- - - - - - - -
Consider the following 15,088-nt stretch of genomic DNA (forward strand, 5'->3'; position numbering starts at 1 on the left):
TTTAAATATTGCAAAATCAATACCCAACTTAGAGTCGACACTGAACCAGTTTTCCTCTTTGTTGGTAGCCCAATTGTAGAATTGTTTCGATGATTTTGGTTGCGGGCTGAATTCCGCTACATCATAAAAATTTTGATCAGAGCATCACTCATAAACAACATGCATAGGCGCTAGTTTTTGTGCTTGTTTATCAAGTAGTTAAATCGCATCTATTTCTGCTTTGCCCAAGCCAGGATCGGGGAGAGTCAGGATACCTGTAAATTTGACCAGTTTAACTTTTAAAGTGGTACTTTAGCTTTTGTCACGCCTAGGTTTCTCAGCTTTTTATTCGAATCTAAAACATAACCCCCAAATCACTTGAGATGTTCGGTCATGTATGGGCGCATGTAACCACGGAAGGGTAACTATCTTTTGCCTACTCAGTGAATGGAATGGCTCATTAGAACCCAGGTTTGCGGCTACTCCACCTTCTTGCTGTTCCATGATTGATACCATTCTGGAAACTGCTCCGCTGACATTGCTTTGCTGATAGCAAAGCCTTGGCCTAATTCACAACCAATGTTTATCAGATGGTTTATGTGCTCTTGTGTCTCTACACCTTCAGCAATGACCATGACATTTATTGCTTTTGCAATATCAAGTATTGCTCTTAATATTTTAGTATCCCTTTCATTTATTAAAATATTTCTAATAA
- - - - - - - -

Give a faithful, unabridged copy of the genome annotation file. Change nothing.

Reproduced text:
Consider the following 15,088-nt stretch of genomic DNA (forward strand, 5'->3'; position numbering starts at 1 on the left):
TTTAAATATTGCAAAATCAATACCCAACTTAGAGTCGACACTGAACCAGTTTTCCTCTTTGTTGGTAGCCCAATTGTAGAATTGTTTCGATGATTTTGGTTGCGGGCTGAATTCCGCTACATCATAAAAATTTTGATCAGAGCATCACTCATAAACAACATGCATAGGCGCTAGTTTTTGTGCTTGTTTATCAAGTAGTTAAATCGCATCTATTTCTGCTTTGCCCAAGCCAGGATCGGGGAGAGTCAGGATACCTGTAAATTTGACCAGTTTAACTTTTAAAGTGGTACTTTAGCTTTTGTCACGCCTAGGTTTCTCAGCTTTTTATTCGAATCTAAAACATAACCCCCAAATCACTTGAGATGTTCGGTCATGTATGGGCGCATGTAACCACGGAAGGGTAACTATCTTTTGCCTACTCAGTGAATGGAATGGCTCATTAGAACCCAGGTTTGCGGCTACTCCACCTTCTTGCTGTTCCATGATTGATACCATTCTGGAAACTGCTCCGCTGACATTGCTTTGCTGATAGCAAAGCCTTGGCCTAATTCACAACCAATGTTTATCAGATGGTTTATGTGCTCTTGTGTCTCTACACCTTCAGCAATGACCATGACATTTATTGCTTTTGCAATATCAAGTATTGCTCTTAATATTTTAGTATCCCTTTCATTTATTAAAATATTTCTAATAA